Wow! You made it this far! I hope you learned some things along the way. You can download the sample project from here: http://www.elumenotion.com/Downloads/MyPublishingFeatures.zip.
Although this may seem like a great deal of work, packaging your page layouts for deployment in proper solutions is a key success factor for large projects. Knowing how to do this work allows a development team and the site’s owners to iterate on a publishing site’s layouts with tools like SharePoint Designer. Knowing how to deal with pages is just as important.
Over the years in our practice we’ve come to realize just how much business owners and content contributors focus a site’s home page and subsite landing pages. Although these quickly become content when content owners claim a publishing site, they are the content creator’s first impression of the site. We find that it is very important to a customer’s overall satisfaction for the base pages to contain content on day one of testing and pilot activities, and this is how we ensure we do a good job.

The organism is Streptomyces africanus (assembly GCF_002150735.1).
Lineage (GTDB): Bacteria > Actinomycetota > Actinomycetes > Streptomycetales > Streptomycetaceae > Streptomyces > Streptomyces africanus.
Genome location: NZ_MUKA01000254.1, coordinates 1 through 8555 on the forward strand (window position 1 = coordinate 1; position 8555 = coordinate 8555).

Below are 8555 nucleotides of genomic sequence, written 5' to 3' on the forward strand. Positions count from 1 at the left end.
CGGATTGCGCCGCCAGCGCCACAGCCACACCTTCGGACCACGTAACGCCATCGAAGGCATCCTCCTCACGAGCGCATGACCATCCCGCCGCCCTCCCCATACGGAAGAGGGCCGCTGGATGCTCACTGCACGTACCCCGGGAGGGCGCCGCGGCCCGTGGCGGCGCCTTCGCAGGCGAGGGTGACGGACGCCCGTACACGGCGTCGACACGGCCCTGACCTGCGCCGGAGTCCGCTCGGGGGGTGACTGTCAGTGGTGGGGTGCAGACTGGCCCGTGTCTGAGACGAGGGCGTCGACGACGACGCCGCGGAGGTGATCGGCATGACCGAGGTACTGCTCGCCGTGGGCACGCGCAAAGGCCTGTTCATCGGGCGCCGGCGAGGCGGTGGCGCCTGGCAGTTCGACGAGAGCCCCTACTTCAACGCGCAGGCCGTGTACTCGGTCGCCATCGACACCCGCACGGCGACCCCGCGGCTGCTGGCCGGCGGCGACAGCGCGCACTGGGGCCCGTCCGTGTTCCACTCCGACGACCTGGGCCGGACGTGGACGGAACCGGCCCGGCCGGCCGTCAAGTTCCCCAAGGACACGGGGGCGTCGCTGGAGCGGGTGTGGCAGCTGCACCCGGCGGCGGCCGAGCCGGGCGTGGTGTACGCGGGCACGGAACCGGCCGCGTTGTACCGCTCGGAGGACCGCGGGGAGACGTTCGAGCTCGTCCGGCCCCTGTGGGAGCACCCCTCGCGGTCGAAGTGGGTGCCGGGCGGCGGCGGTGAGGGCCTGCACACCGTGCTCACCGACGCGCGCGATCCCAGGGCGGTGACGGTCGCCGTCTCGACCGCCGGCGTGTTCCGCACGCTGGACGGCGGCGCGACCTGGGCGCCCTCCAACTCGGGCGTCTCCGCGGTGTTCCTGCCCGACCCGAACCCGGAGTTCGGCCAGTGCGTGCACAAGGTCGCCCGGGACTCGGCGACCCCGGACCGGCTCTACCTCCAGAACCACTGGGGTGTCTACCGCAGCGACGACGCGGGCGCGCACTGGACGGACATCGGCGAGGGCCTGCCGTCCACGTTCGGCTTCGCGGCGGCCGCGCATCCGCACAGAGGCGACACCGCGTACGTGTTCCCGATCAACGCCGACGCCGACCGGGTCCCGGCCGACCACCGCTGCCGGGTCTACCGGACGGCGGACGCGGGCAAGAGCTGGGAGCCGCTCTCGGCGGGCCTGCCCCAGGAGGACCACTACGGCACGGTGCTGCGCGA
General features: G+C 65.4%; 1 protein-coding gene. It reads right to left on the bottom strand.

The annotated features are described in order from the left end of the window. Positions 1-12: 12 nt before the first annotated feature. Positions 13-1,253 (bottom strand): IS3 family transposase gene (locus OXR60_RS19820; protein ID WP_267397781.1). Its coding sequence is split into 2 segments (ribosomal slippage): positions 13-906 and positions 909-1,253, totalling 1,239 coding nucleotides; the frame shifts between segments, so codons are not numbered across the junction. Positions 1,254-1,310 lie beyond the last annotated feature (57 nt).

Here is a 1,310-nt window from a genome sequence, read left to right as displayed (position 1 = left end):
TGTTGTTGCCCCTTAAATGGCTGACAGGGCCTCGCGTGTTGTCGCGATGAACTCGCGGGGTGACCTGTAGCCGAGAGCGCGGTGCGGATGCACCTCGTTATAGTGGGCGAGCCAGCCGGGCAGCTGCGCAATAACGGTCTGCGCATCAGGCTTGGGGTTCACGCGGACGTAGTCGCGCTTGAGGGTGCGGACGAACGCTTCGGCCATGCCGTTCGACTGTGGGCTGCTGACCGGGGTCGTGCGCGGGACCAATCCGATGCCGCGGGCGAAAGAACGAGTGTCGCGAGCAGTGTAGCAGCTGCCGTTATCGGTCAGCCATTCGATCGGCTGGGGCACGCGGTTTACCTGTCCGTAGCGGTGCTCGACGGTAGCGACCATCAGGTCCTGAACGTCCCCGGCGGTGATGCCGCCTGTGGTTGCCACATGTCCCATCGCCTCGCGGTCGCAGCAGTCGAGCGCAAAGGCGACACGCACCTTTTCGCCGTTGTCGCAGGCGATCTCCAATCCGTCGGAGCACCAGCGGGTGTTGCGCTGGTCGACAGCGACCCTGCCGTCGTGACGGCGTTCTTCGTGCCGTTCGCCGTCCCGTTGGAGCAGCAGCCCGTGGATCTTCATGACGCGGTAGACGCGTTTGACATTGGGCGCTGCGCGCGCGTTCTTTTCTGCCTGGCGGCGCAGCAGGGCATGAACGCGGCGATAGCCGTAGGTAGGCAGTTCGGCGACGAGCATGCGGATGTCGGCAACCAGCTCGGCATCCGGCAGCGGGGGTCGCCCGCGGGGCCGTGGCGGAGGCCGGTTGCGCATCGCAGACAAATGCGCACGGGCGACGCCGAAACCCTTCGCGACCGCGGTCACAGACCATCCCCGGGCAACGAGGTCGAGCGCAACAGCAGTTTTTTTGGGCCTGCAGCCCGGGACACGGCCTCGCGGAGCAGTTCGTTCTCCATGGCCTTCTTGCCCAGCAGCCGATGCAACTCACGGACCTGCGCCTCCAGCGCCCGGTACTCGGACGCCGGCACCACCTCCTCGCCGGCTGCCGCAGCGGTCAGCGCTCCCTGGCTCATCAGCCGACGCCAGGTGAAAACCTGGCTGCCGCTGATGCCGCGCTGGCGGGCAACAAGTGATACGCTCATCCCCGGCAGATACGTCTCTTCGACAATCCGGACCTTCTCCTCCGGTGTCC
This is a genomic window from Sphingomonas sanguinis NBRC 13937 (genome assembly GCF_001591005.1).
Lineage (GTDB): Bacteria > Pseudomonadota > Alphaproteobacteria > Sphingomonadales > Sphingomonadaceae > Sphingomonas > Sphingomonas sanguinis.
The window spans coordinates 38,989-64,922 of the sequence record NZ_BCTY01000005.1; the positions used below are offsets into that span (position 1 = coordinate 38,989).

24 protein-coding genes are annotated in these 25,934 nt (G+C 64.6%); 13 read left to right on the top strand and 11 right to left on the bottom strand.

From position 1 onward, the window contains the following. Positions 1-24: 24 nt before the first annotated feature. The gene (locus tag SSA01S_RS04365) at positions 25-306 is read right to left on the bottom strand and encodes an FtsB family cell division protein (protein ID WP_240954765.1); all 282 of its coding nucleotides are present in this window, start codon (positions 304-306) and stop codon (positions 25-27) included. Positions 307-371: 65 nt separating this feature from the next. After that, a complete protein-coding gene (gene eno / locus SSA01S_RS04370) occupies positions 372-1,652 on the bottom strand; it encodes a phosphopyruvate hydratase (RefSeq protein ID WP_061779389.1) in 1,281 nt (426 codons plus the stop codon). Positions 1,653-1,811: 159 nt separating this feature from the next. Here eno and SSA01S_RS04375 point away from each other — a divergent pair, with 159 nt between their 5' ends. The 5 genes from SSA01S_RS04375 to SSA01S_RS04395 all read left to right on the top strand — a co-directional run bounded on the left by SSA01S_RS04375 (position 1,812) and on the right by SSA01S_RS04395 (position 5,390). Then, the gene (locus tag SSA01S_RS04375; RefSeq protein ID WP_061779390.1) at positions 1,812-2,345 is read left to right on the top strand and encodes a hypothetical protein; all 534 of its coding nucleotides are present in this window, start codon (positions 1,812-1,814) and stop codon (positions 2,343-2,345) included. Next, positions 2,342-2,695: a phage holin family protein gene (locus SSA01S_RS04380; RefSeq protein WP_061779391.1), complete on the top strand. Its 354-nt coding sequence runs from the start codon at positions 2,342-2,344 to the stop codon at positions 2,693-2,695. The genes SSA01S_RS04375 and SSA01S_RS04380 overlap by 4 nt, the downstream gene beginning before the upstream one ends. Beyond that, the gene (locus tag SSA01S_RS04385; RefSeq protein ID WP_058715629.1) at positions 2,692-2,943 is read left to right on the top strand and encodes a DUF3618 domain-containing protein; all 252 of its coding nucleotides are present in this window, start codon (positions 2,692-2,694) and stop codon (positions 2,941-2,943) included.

I am not suggesting that every, or even most, publishing page in a new site should be deployed via your solution package. However, the landing pages are important. If you set them up by hand after each deployment the odds are excellent that they will look different from deployment to deployment and that you will create an impression of poor quality.
Finally, if you are a customer of a consulting company that is building a publishing site, you should insist that they can deploy it via one or more packages and that they are using good version control techniques. If they are depending exclusively on SharePoint Designer and manual configurations you should find a new vendor.
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Author: Doug Ware